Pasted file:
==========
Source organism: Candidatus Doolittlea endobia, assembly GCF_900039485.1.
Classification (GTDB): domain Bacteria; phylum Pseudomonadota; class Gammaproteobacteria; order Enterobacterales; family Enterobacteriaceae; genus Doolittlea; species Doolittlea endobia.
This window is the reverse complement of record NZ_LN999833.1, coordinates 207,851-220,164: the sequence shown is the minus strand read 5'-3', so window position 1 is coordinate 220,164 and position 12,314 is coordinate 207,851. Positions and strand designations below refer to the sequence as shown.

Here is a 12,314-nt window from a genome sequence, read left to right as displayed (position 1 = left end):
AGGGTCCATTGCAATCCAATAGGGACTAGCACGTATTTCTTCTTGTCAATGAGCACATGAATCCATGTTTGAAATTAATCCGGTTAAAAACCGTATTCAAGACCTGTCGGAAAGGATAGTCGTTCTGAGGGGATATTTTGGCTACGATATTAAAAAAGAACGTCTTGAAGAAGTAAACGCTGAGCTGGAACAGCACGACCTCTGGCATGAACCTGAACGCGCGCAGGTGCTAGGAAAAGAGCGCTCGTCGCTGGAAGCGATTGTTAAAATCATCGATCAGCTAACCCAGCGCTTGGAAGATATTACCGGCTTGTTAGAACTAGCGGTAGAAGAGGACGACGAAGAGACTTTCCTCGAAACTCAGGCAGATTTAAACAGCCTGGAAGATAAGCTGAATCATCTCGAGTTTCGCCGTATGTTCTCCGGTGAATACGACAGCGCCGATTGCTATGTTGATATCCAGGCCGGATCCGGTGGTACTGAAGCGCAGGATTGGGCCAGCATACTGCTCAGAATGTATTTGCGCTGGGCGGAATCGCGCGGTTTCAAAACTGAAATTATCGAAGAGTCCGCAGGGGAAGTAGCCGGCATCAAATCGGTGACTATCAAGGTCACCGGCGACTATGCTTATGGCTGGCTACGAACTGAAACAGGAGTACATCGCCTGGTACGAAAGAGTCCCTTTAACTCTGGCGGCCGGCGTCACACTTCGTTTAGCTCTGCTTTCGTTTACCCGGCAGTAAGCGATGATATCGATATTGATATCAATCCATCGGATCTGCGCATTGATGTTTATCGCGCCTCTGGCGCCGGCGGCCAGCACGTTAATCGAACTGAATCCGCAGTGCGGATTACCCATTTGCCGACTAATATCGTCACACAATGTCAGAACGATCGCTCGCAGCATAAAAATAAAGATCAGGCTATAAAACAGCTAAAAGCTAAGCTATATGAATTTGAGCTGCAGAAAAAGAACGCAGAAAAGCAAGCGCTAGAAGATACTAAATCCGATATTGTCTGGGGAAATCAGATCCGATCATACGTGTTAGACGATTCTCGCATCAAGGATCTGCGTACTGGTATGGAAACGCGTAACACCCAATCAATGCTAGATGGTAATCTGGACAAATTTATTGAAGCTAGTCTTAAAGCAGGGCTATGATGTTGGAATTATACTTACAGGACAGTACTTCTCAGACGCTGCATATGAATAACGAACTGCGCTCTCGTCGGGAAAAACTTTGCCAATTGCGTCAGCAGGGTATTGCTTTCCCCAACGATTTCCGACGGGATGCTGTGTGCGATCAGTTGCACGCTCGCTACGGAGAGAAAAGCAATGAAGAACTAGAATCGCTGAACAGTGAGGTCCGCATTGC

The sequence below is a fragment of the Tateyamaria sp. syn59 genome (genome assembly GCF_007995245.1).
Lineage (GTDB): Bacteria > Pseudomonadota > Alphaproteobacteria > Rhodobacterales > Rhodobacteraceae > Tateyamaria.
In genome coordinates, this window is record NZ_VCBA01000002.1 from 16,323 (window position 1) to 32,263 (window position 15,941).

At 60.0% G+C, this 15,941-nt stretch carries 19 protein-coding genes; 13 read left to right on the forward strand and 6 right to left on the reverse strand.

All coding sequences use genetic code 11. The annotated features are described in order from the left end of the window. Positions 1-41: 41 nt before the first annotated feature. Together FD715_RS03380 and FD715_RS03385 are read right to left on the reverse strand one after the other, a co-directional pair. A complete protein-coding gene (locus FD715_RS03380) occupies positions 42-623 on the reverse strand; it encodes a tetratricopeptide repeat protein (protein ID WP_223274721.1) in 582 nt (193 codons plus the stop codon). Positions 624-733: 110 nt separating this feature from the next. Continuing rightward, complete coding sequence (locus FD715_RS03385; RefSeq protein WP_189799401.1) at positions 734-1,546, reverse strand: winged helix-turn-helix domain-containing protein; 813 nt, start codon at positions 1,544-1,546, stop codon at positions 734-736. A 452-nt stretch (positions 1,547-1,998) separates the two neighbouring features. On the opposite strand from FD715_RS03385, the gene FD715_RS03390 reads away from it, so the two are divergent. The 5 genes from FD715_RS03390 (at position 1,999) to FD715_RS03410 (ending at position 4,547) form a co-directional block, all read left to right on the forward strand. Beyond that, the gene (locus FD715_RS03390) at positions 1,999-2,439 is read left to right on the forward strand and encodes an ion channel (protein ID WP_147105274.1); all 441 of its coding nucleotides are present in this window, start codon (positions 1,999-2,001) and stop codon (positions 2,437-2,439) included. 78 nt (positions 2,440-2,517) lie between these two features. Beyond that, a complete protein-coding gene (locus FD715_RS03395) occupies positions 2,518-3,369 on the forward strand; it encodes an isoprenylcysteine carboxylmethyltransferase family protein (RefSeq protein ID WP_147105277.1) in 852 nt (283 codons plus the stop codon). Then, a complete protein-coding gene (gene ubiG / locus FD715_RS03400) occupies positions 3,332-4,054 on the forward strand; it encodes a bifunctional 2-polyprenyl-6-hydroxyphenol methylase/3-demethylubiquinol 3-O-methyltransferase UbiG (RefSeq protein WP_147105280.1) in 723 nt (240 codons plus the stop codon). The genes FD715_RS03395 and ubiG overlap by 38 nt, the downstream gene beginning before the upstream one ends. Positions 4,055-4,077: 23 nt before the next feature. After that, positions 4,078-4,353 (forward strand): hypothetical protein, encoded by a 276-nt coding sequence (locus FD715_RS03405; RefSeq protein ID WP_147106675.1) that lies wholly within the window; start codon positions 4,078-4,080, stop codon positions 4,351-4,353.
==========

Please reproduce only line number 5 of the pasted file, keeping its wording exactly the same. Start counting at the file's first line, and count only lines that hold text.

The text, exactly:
AGGGTCCATTGCAATCCAATAGGGACTAGCACGTATTTCTTCTTGTCAATGAGCACATGAATCCATGTTTGAAATTAATCCGGTTAAAAACCGTATTCAAGACCTGTCGGAAAGGATAGTCGTTCTGAGGGGATATTTTGGCTACGATATTAAAAAAGAACGTCTTGAAGAAGTAAACGCTGAGCTGGAACAGCACGACCTCTGGCATGAACCTGAACGCGCGCAGGTGCTAGGAAAAGAGCGCTCGTCGCTGGAAGCGATTGTTAAAATCATCGATCAGCTAACCCAGCGCTTGGAAGATATTACCGGCTTGTTAGAACTAGCGGTAGAAGAGGACGACGAAGAGACTTTCCTCGAAACTCAGGCAGATTTAAACAGCCTGGAAGATAAGCTGAATCATCTCGAGTTTCGCCGTATGTTCTCCGGTGAATACGACAGCGCCGATTGCTATGTTGATATCCAGGCCGGATCCGGTGGTACTGAAGCGCAGGATTGGGCCAGCATACTGCTCAGAATGTATTTGCGCTGGGCGGAATCGCGCGGTTTCAAAACTGAAATTATCGAAGAGTCCGCAGGGGAAGTAGCCGGCATCAAATCGGTGACTATCAAGGTCACCGGCGACTATGCTTATGGCTGGCTACGAACTGAAACAGGAGTACATCGCCTGGTACGAAAGAGTCCCTTTAACTCTGGCGGCCGGCGTCACACTTCGTTTAGCTCTGCTTTCGTTTACCCGGCAGTAAGCGATGATATCGATATTGATATCAATCCATCGGATCTGCGCATTGATGTTTATCGCGCCTCTGGCGCCGGCGGCCAGCACGTTAATCGAACTGAATCCGCAGTGCGGATTACCCATTTGCCGACTAATATCGTCACACAATGTCAGAACGATCGCTCGCAGCATAAAAATAAAGATCAGGCTATAAAACAGCTAAAAGCTAAGCTATATGAATTTGAGCTGCAGAAAAAGAACGCAGAAAAGCAAGCGCTAGAAGATACTAAATCCGATATTGTCTGGGGAAATCAGATCCGATCATACGTGTTAGACGATTCTCGCATCAAGGATCTGCGTACTGGTATGGAAACGCGTAACACCCAATCAATGCTAGATGGTAATCTGGACAAATTTATTGAAGCTAGTCTTAAAGCAGGGCTATGATGTTGGAATTATACTTACAGGACAGTACTTCTCAGACGCTGCATATGAATAACGAACTGCGCTCTCGTCGGGAAAAACTTTGCCAATTGCGTCAGCAGGGTATTGCTTTCCCCAACGATTTCCGACGGGATGCTGTGTGCGATCAGTTGCACGCTCGCTACGGAGAGAAAAGCAATGAAGAACTAGAATCGCTGAACAGTGAGGTCCGCATTGC